Each time you place a settlement, you must always place it adjacent to one of your existing settlements, if you can. That “if you can” is what makes the game go from “good” to “Game of the Year 2012”. Imagine you draw a “Desert” card, and have no settlements adjacent to open desert spaces. That means you can place your settlement on any open desert space on the entire board, anywhere. Plan ahead. Purposefully cut yourself off from a terrain type, so that you can jump around the map. Force your opponents to take bad moves so they can’t do the same. Unlock special abilities that you can use every turn to place extra settlements or move existing ones. Take twenty minutes on your turn to figure out the precise order to perform all your actions in order to maximize your score, then realize it was all for naught when your opponent slams down the perfect settlement and takes the lead.
But how do you actually “win” it. What are the victory conditions? This is another area that makes Kingdom Builder stand out from other games in the same genre. One playthrough might have you scoring points by building a single massive cluster of settlements, and the next might have you rewarded for building as many tiny disconnected settlements as you can. Maybe the next will have you doing both, while also scoring victory points for building on separate horizontal lines of the game grid. Each game starts by drawing three random scoring conditions from a deck of ten (mathsnipe: that’s 120 different combinations) that everyone will be working towards.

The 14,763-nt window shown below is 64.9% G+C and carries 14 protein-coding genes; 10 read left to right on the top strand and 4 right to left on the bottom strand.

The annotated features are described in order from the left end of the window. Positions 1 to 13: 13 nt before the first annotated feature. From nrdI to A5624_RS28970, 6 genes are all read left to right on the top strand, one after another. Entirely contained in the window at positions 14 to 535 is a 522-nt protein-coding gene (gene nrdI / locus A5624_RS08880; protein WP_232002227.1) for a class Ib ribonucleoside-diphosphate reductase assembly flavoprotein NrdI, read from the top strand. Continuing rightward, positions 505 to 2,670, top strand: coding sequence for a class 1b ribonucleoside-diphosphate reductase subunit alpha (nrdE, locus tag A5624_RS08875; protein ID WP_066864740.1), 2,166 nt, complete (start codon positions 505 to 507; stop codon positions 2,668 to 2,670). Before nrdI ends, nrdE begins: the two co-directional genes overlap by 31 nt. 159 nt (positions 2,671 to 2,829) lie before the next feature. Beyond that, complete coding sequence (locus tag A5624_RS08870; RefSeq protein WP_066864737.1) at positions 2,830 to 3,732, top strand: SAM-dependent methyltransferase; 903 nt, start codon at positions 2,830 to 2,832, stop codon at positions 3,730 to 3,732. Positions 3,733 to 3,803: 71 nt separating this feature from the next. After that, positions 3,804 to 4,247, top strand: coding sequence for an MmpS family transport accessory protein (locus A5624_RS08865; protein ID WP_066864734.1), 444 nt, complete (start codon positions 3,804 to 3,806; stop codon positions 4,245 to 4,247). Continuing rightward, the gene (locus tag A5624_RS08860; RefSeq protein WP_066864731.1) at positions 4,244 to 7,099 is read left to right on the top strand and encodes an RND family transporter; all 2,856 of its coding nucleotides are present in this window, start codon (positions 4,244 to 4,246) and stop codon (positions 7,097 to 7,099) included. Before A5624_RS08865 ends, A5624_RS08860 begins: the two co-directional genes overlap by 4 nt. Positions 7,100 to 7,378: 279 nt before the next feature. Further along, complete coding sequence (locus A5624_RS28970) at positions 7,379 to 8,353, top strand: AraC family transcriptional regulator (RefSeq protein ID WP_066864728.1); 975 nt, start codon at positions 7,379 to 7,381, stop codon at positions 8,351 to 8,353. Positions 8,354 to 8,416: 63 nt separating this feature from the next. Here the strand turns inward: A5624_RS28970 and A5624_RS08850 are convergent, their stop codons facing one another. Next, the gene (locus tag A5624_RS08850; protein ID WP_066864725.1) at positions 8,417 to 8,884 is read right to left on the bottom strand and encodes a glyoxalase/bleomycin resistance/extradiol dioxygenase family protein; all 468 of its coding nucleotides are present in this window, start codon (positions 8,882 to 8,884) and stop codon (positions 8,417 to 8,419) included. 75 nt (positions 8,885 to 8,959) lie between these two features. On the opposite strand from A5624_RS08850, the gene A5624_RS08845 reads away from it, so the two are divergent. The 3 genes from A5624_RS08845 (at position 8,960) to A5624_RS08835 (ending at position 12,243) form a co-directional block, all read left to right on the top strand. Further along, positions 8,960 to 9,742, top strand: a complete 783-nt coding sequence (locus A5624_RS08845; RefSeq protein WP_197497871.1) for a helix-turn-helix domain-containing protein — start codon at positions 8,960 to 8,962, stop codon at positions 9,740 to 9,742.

Even outside the gameplay, Kingdom Builder is remarkably well put together. Good use of iconography reduces the game’s language barrier. Relatively simple unconditional rules make the game cognitively easier to follow than many heavier Eurogames. Smart use of colors makes the game accessible to many forms of color vision deficiency (though it’s not perfect in that regard), and a complete lack of hidden information means asking for or providing assistance to a friend won’t reveal anything that’s supposed to remain hidden.